Many, early on dismissed the cause for St. Therese's canonization, because she did not work any great miracles in her life, like Phillip the Evangelist did. She had no apparitions from Jesus or the Blessed Mother. She did not engage in ecstatic experiences of contemplation like her foundress and namesake, St. Teresa of Avila.

She identified rather with her lowliness before God, and felt that because she was too small to reach up to Him, He in His mercy, would reach down and lift her up to Himself.

St. Therese said the following: "Our Lord does not so much look at the greatness of our actions, or even at their difficulty, as at the love of which we do them." When watching sports we can be enthralled by the dunks of Lebron James, or the pinpoint passing of Tom Brady, but isn't the beauty of the sport, the friendly competition, giving our very best to the game.

Isn't the beauty of an elementary school band recital, the accomplishment of learning to read music and play an instrument to the best of one's ability, giving the child hope to continue improving in the future. David Egan found that his hard work and dedication in sports, and those little successes, gave him great hope, and were enough to motivate him in his career as a distribution clerk at Booz Allen Hamilton, a position he's proudly held since 1998.

Really, the mistakes we make with regard to our fascinations and obsessions, involves focusing more on the hope on earth of receiving power, as opposed to what Jesus preached: a hope of heaven through daily sacrifices of love.

Jesus says in today's Gospel, "Whoever loves me will be loved by my Father, and I will love him and reveal myself to him." That's a reason for hope. And how do we show our love to Jesus: by obeying his commandments to the best of our ability, and with great love.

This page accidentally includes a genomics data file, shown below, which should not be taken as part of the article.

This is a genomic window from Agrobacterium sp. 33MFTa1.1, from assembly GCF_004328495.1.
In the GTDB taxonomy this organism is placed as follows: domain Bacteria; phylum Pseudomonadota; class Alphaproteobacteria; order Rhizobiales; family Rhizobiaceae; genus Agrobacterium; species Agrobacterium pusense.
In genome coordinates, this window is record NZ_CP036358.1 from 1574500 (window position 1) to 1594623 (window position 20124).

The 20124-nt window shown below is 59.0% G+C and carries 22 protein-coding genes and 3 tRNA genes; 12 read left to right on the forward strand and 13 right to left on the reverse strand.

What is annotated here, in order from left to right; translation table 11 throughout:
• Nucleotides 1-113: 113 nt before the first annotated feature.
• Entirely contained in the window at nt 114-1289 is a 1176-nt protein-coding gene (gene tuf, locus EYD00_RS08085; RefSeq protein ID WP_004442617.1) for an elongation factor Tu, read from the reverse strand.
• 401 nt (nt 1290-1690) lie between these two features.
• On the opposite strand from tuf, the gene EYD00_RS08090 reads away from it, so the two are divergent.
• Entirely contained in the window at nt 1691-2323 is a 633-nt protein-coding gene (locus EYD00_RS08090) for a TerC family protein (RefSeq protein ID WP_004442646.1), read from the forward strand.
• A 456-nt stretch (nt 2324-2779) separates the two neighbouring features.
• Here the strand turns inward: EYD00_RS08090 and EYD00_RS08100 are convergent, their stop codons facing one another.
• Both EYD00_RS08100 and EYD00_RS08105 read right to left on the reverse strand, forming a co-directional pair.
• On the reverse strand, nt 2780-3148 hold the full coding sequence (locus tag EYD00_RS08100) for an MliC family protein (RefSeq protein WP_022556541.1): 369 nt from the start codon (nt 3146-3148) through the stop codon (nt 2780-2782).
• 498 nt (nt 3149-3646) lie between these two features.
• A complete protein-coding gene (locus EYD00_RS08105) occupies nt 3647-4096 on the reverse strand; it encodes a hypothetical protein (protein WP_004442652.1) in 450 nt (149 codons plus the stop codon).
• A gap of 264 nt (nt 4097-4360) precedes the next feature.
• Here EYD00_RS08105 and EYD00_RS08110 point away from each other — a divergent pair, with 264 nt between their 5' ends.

And so what should give us hope.....is being able to crack a smile at one of your enemies, going completely against your feelings.

What should give us hope.....is cooking dinner for your family with great love, despite a grueling 12 hour day of work.

What should give us hope.....is continuing to be the care taker for your father who spent his life explaining to you who you are, and now no longer remembers who you are.

What should give us hope.....is being able to humbly accept that we cannot obey God's commandments on our own, and that we need the Holy Spirit, and the Holy Catholic Church, to strengthen us and guide us through this confusing secular world.

What should give us hope.....is God's willing and loving forgiveness when we break those commandments. For the greatest miracle that Jesus performed was not the multiplication of the loaves, the healing of the blind, Bartimaeus, or even the raising of Lazarus from death to life.

The greatest miracle that Jesus performed was allowing Himself to die, choosing to remain powerless, regardless of the taunts and jeerings of so many, so that we too can have the hope of entering into eternal life.

We should all be content with those little successes that most people will never know about, those little acts of love. For those acts of love go a long way.

He was not out to prove Himself to anyone. What mattered, was the Father's will. We too should not attempt to prove ourselves to anyone.

Because our hope is not in ourselves, but in Jesus Christ.